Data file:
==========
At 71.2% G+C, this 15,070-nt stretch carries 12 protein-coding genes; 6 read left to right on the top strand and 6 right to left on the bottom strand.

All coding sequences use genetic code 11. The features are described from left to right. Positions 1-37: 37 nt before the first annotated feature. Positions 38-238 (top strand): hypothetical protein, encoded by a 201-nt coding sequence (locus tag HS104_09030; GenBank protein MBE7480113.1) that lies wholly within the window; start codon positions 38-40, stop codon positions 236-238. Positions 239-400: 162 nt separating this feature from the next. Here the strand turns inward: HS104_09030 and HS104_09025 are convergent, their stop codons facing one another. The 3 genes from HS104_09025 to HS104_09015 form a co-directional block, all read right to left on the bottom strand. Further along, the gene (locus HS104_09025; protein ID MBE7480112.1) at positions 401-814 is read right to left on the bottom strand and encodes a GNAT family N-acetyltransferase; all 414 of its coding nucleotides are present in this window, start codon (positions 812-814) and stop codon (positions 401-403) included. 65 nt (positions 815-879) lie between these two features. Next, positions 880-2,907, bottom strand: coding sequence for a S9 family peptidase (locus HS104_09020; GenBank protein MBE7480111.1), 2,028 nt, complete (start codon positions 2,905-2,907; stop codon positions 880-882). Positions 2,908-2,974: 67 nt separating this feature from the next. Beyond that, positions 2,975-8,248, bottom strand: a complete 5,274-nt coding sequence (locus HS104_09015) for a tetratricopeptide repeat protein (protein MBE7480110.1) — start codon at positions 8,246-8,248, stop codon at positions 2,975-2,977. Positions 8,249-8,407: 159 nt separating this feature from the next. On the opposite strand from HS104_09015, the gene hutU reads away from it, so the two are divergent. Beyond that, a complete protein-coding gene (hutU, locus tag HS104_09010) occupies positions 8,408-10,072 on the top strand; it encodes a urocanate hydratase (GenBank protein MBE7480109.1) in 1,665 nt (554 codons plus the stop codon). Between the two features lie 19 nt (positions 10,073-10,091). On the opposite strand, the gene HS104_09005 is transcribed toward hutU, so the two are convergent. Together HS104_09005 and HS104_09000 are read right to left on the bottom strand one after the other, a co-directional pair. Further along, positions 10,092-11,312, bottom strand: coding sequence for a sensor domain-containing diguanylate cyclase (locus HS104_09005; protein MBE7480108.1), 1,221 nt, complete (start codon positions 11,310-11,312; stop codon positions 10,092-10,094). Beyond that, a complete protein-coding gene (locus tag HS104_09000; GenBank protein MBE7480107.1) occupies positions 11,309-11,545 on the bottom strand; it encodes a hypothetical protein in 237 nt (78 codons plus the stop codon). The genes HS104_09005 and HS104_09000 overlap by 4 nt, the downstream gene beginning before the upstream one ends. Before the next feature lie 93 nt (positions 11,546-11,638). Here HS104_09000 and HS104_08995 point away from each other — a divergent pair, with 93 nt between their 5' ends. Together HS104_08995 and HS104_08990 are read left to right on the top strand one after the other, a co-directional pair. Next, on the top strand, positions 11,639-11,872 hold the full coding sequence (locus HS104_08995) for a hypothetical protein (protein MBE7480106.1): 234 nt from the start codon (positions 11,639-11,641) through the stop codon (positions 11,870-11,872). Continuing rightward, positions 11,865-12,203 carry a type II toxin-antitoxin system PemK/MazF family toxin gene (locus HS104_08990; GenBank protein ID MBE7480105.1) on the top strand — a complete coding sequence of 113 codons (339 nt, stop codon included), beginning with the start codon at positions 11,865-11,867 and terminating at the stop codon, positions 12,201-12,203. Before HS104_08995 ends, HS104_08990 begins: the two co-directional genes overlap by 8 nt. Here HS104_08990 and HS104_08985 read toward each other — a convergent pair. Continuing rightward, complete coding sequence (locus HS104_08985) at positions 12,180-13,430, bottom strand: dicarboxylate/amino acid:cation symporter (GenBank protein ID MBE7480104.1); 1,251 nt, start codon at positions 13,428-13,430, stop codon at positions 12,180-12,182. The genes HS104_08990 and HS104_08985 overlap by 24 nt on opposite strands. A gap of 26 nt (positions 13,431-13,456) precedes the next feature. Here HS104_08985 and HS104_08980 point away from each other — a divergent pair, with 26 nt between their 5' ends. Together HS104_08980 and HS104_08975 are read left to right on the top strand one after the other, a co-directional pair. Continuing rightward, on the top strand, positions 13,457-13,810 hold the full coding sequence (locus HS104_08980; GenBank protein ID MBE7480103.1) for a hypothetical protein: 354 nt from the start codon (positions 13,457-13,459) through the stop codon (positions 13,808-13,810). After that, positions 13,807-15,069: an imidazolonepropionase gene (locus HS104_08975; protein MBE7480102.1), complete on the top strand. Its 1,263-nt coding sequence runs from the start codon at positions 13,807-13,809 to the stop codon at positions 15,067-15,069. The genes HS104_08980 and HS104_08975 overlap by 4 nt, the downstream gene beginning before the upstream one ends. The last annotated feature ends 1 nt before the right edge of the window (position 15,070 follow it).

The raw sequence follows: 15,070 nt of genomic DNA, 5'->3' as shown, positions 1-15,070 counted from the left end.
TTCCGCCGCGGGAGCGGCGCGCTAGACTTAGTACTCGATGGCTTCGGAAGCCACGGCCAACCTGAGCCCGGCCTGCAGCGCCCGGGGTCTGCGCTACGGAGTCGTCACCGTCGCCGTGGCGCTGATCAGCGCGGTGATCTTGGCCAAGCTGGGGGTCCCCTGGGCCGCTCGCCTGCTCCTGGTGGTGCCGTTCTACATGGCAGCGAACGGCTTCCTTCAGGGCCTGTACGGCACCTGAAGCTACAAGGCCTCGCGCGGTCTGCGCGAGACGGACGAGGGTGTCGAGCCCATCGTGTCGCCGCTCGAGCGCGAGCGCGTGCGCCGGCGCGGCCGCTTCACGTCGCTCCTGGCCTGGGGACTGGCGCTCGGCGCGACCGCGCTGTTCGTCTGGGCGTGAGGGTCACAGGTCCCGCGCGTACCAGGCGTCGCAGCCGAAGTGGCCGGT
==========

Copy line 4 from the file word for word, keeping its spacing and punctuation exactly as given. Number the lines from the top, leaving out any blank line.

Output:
TTCCGCCGCGGGAGCGGCGCGCTAGACTTAGTACTCGATGGCTTCGGAAGCCACGGCCAACCTGAGCCCGGCCTGCAGCGCCCGGGGTCTGCGCTACGGAGTCGTCACCGTCGCCGTGGCGCTGATCAGCGCGGTGATCTTGGCCAAGCTGGGGGTCCCCTGGGCCGCTCGCCTGCTCCTGGTGGTGCCGTTCTACATGGCAGCGAACGGCTTCCTTCAGGGCCTGTACGGCACCTGAAGCTACAAGGCCTCGCGCGGTCTGCGCGAGACGGACGAGGGTGTCGAGCCCATCGTGTCGCCGCTCGAGCGCGAGCGCGTGCGCCGGCGCGGCCGCTTCACGTCGCTCCTGGCCTGGGGACTGGCGCTCGGCGCGACCGCGCTGTTCGTCTGGGCGTGAGGGTCACAGGTCCCGCGCGTACCAGGCGTCGCAGCCGAAGTGGCCGGT